More and more, a workforce’s capacity for learning is becoming a competitive advantage for businesses and brands today. Staying relevant, fresh, innovative, and creative hinges on a culture’s openness to new perspectives, ability to embrace of different ideas, and willingness to take risks.
As businesses look for new ways to compete, stay agile, and move business forward amidst new challenges and fast-paced changes, having agile learners leading and fueling your business matters now more than ever.
Research has proven that leaders who aren’t able to shift their assumptions and behaviors over time are more prone to decreasing performance, stagnation, and even ultimate failure. Industries are going to change and shift and demand new levels of expertise, novel perspectives, and constant creativity. Leaders who aren’t able to continuously learn, adapt, and flex new muscles aren’t going to be able to keep up.
It’s okay to have a comfort zone and be aware of where you best thrive. In fact, it’s important to understand your strengths and weaknesses. However, you can’t always stay in your comfort zone. The zone you’re in now won’t be able to compete in the future. Smart leaders and employees are aware of this, and willing to take risks and make moves to continually expand their zones of comfort and areas of knowledge.
In a recent post, HBR defines agile learning as “the capacity for rapid, continuous learning from experience.” In order for learning to be agile learning, it can’t only be about absorbing new information and perspectives. It’s also about being able to unlearn what’s no longer needed. The ability to unlearn helps people more quickly embrace novel solutions and get rid of extra information or irrelevant perspectives that are no longer serving them –regularly making room for new knowledge.
In order to build a thriving business, you need a team of agile learners — top leaders and employees alike. Here’s how you get there.
When recruiting, smart businesses aren’t looking at skills alone. A candidate’s capacity to learn and grow has also taken front stage. What potential do they have? How much will we be able to help them grow? These are the questions smart recruiters are asking today. And embracing this kind of growth-mindset can help nurture a culture of agile learners who develop, grow, and learn from one another as their roles progress — driving business forward.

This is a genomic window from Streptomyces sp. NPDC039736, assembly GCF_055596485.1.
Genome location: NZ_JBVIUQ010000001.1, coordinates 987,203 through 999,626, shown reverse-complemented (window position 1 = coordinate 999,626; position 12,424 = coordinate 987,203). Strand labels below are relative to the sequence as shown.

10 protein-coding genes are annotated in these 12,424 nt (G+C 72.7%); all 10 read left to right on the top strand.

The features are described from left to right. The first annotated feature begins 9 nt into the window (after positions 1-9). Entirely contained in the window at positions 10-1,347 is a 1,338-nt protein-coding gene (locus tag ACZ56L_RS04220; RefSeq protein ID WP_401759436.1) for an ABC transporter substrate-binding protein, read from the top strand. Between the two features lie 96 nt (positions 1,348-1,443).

Agile learners demonstrate a desire to gain new skills and create unique solutions to even the most challenging of problems. And this desire often manifests itself in the ability to experiment — to take small, contained risks, systematically test theories, study new perspectives, and try different methods. Being unafraid of failure is key. As is creating spaces that foster experimentation that can help take this kind of iterative learning to the next level. By embedding experimentation into the way your workplace learns, you ensure that people are motivated to be more flexible, adaptive, and open to new ways of seeing, doing, and solving. Allocating the time and resources to experimentation can help your innovation reach new heights.
The more collaborative a workplace, the more agile the learning. When people are able to work together and provide continual feedback, constant learning occurs. Being open to different perspectives, differing opinions, and diverse basis of knowledge is key. The more diverse a group’s perspectives, the more powerful the collaboration — as long as everyone is open and excited to learn from one another. This means building a culture that is able to ask questions, admit weaknesses, let people help where help is needed, and accept outlooks that are different from their own. Taking advantage and learning from the people you see and work with every day is often what helps a business alter its perspective, do something differently, shift the status quo, and find a competitive edge.
One of the common misconceptions about agile learning is that it’s all about speed. And although speed becomes an organic result of agile learning, in order for learning to be truly agile, businesses also need time to reflect on experiences, priorities, and vision. In order to move fast, you sometimes have to move slow.
Top organizations that are embracing agile learning today are stepping back and taking the time to learn from others learning: What did our CEO learn? What did our competitor learn? What did we learn from this mistake? This success? This almost-miss?
Stepping back from challenges, problems, and assignments in order to see the big picture, allows strategic businesses to ask the right questions, tackle the right problems, and prioritize the right kind of learning. And this kind of agile learning is the learning that is going to fuel a business forward and position it to thrive.
Emotive Brand is a San Francisco brand strategy and design agency.
Originally published at www.emotivebrand.com on February 22, 2017.
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